Bad weather is usually the worst thing that vintners have to worry about in Santa Barbara County, but a decision last week to require full-scale environmental review for a proposed winery in Ballard Canyon is making some wonder whether the county’s planning department is putting a cork in the growth of the Santa Ynez Valley’s wine industry. So says vintner Michael Larner, whose plans for a winery on his 134-acre property — already home to some of the most coveted grenache and syrah vineyards in the state — were thwarted on December 3 when the county’s long range planning director Jeff Hunt determined that, due largely to the 20 special events proposed each year and a number of vocal opponents, the winery should produce an Environmental Impact Report.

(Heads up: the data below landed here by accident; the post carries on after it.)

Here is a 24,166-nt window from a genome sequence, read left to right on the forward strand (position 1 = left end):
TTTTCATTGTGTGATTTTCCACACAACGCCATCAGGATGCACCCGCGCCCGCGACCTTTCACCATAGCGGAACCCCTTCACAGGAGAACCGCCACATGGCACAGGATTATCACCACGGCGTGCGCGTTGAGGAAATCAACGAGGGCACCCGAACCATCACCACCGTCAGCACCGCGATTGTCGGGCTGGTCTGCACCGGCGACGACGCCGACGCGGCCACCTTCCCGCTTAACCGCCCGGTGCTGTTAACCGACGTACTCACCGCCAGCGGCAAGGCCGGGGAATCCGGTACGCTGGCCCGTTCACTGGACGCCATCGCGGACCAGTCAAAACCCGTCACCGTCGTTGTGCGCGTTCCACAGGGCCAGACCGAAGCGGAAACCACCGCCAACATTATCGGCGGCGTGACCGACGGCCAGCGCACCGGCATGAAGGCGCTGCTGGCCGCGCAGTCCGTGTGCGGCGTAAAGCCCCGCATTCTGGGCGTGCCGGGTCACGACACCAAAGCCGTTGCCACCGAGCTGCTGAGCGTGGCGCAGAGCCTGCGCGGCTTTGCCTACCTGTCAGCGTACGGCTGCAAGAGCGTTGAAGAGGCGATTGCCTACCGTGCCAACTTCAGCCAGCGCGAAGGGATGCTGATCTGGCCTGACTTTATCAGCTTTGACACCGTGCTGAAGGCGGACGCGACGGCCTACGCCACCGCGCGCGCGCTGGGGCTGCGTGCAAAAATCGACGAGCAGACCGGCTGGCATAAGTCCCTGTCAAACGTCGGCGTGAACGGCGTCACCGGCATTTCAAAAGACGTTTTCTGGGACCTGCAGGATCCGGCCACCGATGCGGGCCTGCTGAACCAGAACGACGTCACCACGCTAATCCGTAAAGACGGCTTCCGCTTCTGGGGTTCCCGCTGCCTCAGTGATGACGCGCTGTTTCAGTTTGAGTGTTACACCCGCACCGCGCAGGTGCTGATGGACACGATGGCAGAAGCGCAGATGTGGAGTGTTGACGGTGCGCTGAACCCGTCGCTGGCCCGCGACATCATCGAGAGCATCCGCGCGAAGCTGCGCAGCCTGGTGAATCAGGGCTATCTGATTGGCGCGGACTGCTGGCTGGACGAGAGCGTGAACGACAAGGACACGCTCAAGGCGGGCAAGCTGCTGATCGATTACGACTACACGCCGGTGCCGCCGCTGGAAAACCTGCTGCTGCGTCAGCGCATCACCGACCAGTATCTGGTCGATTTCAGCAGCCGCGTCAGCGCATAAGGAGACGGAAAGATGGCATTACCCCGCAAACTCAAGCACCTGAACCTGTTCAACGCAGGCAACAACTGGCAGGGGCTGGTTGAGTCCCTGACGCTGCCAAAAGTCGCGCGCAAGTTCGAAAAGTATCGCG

Noting that he was “very disheartened” by the decision, Larner said that pursuing that level of review is “not economically viable for our family’s project, nor any agricultural business regardless of size.” Instead, Larner is going to resubmit his plans and remove the special events “in an effort to appease our neighbors without jeopardizing our family’s livelihood via an estate tasting room.”
Hunt, meanwhile, cautioned against reading too much into his decision, noting that it was a “procedural” issue and not a comment on the project itself. “The decision…was based on project-specific issues,” said Hunt. “It doesn’t necessarily mean that all winery applications will now require an Environmental Impact Report.”
Larner thinks otherwise. “We are just farmers and feel extorted when the county violates its own permitting ordinance precedent further compounded by instituting a de-facto moratorium on not just my winery, but anyone else in this process and the future,” he said. “It looks like the cost of business in Santa Barbara County has just gone up, since, after all, the wine industry is the only ‘growth’ in this recession.”